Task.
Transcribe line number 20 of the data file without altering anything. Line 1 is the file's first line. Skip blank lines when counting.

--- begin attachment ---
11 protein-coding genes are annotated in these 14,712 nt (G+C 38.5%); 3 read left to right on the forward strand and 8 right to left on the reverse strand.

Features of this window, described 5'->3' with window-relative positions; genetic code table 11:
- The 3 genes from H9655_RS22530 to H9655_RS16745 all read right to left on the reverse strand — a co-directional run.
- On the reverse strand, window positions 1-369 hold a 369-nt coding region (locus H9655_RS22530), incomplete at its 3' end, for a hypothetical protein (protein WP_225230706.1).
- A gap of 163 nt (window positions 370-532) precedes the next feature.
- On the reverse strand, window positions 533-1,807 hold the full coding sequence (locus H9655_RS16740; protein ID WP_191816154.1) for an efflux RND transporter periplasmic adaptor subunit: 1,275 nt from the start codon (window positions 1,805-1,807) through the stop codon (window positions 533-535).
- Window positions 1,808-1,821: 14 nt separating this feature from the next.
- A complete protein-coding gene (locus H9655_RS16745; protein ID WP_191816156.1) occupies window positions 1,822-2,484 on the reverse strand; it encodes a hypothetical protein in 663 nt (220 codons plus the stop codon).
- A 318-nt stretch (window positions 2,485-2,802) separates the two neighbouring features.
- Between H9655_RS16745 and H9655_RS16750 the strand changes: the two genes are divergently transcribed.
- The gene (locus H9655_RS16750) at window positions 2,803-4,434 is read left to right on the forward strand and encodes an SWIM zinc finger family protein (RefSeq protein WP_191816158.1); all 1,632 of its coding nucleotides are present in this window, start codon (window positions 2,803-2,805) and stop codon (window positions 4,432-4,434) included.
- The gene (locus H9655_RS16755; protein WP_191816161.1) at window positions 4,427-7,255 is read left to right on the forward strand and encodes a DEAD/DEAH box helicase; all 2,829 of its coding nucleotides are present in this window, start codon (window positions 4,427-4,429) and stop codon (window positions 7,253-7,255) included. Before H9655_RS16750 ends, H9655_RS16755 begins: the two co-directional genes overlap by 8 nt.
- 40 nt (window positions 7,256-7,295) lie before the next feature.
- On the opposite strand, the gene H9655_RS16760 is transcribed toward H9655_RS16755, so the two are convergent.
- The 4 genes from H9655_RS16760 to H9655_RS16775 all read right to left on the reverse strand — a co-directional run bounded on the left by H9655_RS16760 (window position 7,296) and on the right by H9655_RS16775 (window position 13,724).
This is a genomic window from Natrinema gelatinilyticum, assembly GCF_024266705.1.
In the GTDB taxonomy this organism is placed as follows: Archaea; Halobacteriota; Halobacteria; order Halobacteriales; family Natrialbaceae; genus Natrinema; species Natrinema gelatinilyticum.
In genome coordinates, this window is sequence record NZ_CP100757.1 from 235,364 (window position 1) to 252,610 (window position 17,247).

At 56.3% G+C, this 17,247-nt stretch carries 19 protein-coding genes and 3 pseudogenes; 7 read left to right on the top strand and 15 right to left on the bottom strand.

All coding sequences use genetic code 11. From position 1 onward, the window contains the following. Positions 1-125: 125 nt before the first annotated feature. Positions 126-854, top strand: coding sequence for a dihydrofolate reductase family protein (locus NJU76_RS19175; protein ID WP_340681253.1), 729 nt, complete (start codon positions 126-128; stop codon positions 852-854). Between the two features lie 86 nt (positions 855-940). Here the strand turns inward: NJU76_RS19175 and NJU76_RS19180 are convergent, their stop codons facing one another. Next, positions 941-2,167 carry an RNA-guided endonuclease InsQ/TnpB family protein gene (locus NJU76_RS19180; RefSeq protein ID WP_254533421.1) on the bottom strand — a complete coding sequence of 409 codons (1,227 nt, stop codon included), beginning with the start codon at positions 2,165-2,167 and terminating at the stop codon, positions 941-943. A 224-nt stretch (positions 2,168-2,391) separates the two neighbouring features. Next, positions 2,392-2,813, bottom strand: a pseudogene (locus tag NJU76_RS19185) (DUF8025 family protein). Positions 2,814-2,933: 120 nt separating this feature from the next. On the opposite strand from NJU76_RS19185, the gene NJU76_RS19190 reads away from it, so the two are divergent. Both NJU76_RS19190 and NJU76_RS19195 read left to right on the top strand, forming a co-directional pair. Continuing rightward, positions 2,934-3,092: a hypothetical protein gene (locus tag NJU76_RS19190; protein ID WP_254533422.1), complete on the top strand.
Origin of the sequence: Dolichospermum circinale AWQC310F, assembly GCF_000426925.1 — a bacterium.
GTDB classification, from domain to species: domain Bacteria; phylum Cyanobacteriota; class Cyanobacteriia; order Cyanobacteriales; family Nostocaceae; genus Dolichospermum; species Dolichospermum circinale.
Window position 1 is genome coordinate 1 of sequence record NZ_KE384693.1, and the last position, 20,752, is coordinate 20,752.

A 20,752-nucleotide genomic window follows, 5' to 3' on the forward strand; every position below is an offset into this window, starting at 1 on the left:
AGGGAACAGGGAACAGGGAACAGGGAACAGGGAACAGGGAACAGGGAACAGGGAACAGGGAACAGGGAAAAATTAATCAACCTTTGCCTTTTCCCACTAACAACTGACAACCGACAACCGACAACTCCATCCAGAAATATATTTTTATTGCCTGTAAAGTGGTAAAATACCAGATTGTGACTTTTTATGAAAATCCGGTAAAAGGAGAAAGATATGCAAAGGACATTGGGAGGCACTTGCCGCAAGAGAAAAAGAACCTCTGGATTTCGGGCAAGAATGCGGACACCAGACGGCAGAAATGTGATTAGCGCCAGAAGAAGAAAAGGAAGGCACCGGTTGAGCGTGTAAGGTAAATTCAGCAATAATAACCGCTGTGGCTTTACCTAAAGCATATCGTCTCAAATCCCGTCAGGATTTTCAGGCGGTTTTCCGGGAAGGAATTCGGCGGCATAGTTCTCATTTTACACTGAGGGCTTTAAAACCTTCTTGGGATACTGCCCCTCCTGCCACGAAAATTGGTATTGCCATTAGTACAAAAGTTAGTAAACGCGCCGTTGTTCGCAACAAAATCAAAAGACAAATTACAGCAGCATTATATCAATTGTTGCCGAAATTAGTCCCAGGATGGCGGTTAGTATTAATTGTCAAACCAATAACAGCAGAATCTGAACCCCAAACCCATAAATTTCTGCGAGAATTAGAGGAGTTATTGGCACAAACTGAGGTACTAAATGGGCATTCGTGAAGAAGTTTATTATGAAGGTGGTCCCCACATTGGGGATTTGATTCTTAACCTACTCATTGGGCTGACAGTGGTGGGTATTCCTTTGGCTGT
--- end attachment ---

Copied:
All coding sequences use genetic code 11. From position 1 onward, the window contains the following. Positions 1-125: 125 nt before the first annotated feature. Positions 126-854, top strand: coding sequence for a dihydrofolate reductase family protein (locus NJU76_RS19175; protein ID WP_340681253.1), 729 nt, complete (start codon positions 126-128; stop codon positions 852-854). Between the two features lie 86 nt (positions 855-940). Here the strand turns inward: NJU76_RS19175 and NJU76_RS19180 are convergent, their stop codons facing one another. Next, positions 941-2,167 carry an RNA-guided endonuclease InsQ/TnpB family protein gene (locus NJU76_RS19180; RefSeq protein ID WP_254533421.1) on the bottom strand — a complete coding sequence of 409 codons (1,227 nt, stop codon included), beginning with the start codon at positions 2,165-2,167 and terminating at the stop codon, positions 941-943. A 224-nt stretch (positions 2,168-2,391) separates the two neighbouring features. Next, positions 2,392-2,813, bottom strand: a pseudogene (locus tag NJU76_RS19185) (DUF8025 family protein). Positions 2,814-2,933: 120 nt separating this feature from the next. On the opposite strand from NJU76_RS19185, the gene NJU76_RS19190 reads away from it, so the two are divergent. Both NJU76_RS19190 and NJU76_RS19195 read left to right on the top strand, forming a co-directional pair. Continuing rightward, positions 2,934-3,092: a hypothetical protein gene (locus tag NJU76_RS19190; protein ID WP_254533422.1), complete on the top strand.